A family reunites after the death of its patriarch just as a hurricane tears through town in this “sparklingly funny novel about love, power, money, and adult siblings finding the beating heart of what matters most: one another” (People).
On the night of a massive hurricane, three estranged siblings learn that their father is dying. For the first time in years, they convene at their childhood home in upstate New York, where the storm has downed power lines, flooded houses, and destroyed the family’s antique store.
The Westfalls are no strangers to dysfunction. But never have their lives felt so out of control. Armie is living in their parents’ basement. In Manhattan, Josef, a sex-addicted techie, is struggling to repair his broken relationship with his daughters. Their sister, Charlie, who works in Hollywood as a publicist for a wayward young actress, just learned that her son has been expelled from preschool. Amid the storm, they come together to plan their father’s memorial service, only to learn his dying wish—they must sell his priceless Magritte painting. As their failures are laid bare, they discover that hope often lurks in the darkest of places. And so, too, can hilarity.
Complete with an irresistible plot and deeply flawed, affectionately rendered characters, Kris D’Agostino’s “sharp, funny [novel] conveys the disorienting and ever-shifting effects of grief” (The New York Times) and the unexpected epiphanies that emerge in chaos. This “darkly humorous portrait of the American family under duress…balances scathing and humorous commentary on the foibles of family with keen insight” (Publishers Weekly). Perfect for “fans of funny family dysfunction novels like Jonathan Tropper’s This Is Where I Leave You...and Cynthia D’Aprix Sweeney’s The Nest” (Booklist), The Antiques is a heartbreaking, nimble, laugh-out-loud funny send-up of modern family life.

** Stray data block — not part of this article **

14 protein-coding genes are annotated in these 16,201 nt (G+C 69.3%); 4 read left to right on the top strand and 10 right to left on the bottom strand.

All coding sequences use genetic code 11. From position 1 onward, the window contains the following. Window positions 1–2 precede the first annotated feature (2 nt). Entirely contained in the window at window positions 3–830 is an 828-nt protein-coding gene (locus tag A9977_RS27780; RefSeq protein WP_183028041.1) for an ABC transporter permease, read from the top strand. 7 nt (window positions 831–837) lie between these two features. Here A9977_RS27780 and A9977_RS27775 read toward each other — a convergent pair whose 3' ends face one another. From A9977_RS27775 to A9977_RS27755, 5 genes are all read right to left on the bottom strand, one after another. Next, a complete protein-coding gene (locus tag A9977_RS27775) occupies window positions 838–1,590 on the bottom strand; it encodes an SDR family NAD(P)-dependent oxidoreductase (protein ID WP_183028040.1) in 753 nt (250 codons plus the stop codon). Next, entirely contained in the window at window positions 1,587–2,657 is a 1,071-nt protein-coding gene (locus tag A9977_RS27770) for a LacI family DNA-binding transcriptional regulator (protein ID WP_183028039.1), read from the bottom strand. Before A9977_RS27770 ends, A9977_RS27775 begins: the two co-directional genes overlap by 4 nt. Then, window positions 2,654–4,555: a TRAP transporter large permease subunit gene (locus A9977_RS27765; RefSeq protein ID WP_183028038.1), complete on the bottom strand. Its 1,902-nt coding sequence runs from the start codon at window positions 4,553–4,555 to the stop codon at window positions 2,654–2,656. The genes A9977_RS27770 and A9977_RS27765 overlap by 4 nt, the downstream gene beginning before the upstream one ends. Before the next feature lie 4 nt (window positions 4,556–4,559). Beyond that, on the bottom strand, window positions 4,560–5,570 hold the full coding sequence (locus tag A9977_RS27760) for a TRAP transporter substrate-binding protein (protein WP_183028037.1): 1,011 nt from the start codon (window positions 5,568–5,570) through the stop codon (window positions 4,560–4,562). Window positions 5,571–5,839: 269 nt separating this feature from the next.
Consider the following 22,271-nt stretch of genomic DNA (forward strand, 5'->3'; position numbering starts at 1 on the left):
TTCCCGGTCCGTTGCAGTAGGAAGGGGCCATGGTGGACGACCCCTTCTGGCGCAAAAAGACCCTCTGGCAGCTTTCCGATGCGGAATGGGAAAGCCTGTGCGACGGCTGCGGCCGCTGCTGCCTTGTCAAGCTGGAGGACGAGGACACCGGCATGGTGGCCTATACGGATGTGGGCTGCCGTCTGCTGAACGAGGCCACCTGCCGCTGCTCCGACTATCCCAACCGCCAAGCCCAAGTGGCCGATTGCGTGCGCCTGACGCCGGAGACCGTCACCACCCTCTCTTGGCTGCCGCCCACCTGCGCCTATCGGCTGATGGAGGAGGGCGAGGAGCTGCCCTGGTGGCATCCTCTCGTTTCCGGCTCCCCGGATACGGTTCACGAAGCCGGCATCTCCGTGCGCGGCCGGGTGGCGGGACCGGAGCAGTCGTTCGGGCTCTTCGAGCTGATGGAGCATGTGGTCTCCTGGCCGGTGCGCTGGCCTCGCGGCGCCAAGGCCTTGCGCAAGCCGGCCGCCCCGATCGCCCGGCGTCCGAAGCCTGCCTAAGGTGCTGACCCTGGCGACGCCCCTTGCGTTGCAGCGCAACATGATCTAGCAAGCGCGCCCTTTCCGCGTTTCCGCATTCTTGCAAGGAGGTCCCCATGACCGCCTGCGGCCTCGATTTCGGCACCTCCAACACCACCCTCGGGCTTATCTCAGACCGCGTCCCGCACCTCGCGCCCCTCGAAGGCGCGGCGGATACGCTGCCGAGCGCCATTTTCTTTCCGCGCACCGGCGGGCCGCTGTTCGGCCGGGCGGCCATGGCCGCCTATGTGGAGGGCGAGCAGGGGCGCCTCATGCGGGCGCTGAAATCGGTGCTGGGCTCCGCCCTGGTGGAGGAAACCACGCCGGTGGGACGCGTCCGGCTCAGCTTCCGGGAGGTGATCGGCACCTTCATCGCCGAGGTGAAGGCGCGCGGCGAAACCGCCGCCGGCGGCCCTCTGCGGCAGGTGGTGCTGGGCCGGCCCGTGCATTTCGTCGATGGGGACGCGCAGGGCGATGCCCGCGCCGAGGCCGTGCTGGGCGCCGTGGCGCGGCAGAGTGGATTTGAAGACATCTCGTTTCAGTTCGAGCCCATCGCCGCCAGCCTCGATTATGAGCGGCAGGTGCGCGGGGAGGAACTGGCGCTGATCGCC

"On the night of a massive, record-breaking hurricane, George Westfall, an upstate New York antique store owner and father of three, lays dying. As his wife Ana seals up the storefront, their adult son Armie hides from the outside world as he always does, immersed in woodwork and thoughts of the past. In New York City, Armie's older brother Josef, a sex-addicted techie, is fighting to repair his broken relationship with his daughters. And out in Los Angeles their sister Charlie's career as a Hollywood publicist is crumbling. For the Westfalls, Murphy's Law is in full effect. Their patriarch dies as the storm hits town, flooding the store and ruining Josef's business negotiations. Charlie is desperately trying to set a movie starlet straight, while handling her son's expulsion from preschool and her wayward husband. And Armie, who's still in love with his high school crush Audrey, can't even muster the courage to leave his childhood home. Only when the children reunite to sell their father's beloved heirloom painting do they discover their real fortune lies elsewhere. A rollicking tableau of family life in all its messy complexity, like the best of Meg Wolitzer and Tom Perrotta, The Antiques is hilarious, heartbreaking, nimble, and observant. Complete with deeply flawed, affectionately rendered characters and an irresistible plot, Kris D'Agostino's unforgettable novel is about the unexpected epiphanies that emerge in chaos, and the loved ones who help show us who we really are"--
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